8 Features Found in the BEST Educational Apps for Kids

Having played many, many educational apps for kids (I think my last count is around 1,200), I have accumulated a short list of features that I really like. I have shared many of these favorite features through this blog. Today though, I’m writing about the list of features I’d like to see more of. This post is largely in response to reoccurring design choices I see when reviewing that need to be improved or used less frequently  in kids apps.

1. Add settings that let adults choose the concepts or levels their child can access It’s not fun and kids lose interest when they have to go through levels that are too easy to finally get to the part of the game that is right for them. When apps are being used in classrooms and for home learning it is important both parents and teachers can set the app for their child’s needs.

Marble Math has an exceptional amount of customization.

2. Add speech If you are making an app for kids in 2nd grade and below you should add speech. At these ages, kids are not fluent readers. Giving them an option to have the text read increases success and motivation to keep using the app. I recommend apps targeting older kids add an option to tap to hear the text read. Giving this choice creates a nice balance between encouraging reading and providing support. A bonus feature: highlight the text as it’s being read too.

Swapsies, an app for mostly non-readers, thoughtfully added text into their app.

Plants HD, for older kids, has a speaker button to read aloud the main text which is also underlined.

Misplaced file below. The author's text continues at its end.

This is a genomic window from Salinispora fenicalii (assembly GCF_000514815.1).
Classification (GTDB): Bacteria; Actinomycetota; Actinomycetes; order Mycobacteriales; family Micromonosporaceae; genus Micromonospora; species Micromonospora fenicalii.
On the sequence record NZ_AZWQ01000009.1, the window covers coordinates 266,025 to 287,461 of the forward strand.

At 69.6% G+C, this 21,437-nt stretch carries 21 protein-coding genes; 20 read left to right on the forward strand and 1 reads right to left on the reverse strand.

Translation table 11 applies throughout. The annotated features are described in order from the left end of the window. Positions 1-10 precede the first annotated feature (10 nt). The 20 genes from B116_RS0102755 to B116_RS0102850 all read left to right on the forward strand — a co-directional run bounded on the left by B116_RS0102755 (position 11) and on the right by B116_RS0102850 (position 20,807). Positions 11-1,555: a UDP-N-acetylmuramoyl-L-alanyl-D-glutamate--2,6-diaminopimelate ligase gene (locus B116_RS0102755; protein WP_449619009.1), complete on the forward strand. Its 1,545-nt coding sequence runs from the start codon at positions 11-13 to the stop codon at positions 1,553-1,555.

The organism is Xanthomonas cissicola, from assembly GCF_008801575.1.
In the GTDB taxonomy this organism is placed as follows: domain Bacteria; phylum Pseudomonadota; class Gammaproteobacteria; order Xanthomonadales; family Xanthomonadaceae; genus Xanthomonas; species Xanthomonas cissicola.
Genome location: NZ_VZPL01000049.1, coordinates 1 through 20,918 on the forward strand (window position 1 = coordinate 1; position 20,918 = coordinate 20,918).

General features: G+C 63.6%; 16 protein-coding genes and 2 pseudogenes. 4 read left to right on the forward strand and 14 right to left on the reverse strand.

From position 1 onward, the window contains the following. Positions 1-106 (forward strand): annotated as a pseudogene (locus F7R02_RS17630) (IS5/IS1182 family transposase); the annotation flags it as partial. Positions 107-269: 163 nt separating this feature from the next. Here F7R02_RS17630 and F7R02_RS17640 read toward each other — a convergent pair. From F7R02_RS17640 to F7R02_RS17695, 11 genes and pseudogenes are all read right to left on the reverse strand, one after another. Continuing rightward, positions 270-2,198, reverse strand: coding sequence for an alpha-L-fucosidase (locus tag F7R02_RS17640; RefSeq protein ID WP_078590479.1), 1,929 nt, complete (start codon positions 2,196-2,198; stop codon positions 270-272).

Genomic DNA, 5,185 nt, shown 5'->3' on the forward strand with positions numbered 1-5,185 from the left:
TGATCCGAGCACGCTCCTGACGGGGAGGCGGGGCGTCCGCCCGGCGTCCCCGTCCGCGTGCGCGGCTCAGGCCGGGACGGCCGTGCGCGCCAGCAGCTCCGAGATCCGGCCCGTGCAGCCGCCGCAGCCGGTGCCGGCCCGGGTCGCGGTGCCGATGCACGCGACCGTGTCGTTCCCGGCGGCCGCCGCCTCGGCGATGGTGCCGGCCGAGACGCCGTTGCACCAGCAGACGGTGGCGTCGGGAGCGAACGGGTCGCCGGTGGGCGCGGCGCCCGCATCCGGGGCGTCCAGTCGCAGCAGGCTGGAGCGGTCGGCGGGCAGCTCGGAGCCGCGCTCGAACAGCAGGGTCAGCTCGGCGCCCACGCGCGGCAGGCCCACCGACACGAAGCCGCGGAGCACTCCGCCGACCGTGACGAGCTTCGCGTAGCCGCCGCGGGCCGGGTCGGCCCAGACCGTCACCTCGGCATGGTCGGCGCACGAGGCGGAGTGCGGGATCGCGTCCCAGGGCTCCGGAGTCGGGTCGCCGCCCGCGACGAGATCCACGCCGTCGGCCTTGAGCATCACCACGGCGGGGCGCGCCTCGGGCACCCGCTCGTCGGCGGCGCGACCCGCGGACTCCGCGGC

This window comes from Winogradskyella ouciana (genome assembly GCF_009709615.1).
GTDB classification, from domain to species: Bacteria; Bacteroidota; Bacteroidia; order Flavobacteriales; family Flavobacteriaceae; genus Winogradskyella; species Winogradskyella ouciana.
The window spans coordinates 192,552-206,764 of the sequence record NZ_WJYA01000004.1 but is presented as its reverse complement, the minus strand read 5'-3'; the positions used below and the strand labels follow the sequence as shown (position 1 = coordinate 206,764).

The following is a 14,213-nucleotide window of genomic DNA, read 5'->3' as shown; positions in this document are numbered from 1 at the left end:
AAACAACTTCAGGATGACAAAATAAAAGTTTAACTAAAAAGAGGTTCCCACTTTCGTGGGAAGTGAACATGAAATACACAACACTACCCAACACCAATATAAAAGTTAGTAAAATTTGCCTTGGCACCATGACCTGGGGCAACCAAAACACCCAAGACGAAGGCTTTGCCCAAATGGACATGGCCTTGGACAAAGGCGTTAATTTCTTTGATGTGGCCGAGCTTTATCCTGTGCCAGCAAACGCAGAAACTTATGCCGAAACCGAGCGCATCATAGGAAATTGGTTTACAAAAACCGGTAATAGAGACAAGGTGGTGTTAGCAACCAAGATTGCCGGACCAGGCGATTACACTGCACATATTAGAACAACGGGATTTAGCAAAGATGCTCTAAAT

3. Give kids more than questions to answer Learning is more than fluency. There are a lot of popular apps that build fluency and not much else. Instead of having kids focus their energy on activities to memorize and recall information quickly, add in some depth of understanding, creativity, critical thinking, application or problem solving.

 

Bugs and Buttons blends together instructional games, fluency practice, problem solving, and application and it’s all done with an incredible amount of leveling and really engaging activities.

4. Use good music AND a mute button Make music more than 8 bars on repeat. Kids may not balk at the repetitive, electronic background music but it’s fair to say they don’t enjoy it and you can bet grownups hate it.

I don’t mind having the Duck Duck Moose apps on during the day because the music doesn’t make my home feel like a circus. Thankfully in the classroom most kids use headphones, but almost every review I get from our parent review team comments on how they are so glad there was a mute button in the app.

5. Lock everything that isn’t part of the child’s activity in a settings or parent page In-app purchases don’t bother me as much as they do many other reviewers, parents and teachers, but I think that is because I have seen it done really well. I’m a big fan of being able to check out a free version of an app and then make the decision if I want to pay for it. What I don’t like are ads, pop-ups, links, social media or anything else unrelated to the learning in the “kids space.” Lock it up! Put all the marketing in a page that is only accessible by someone who knows how to multiply or follow advanced touch directions.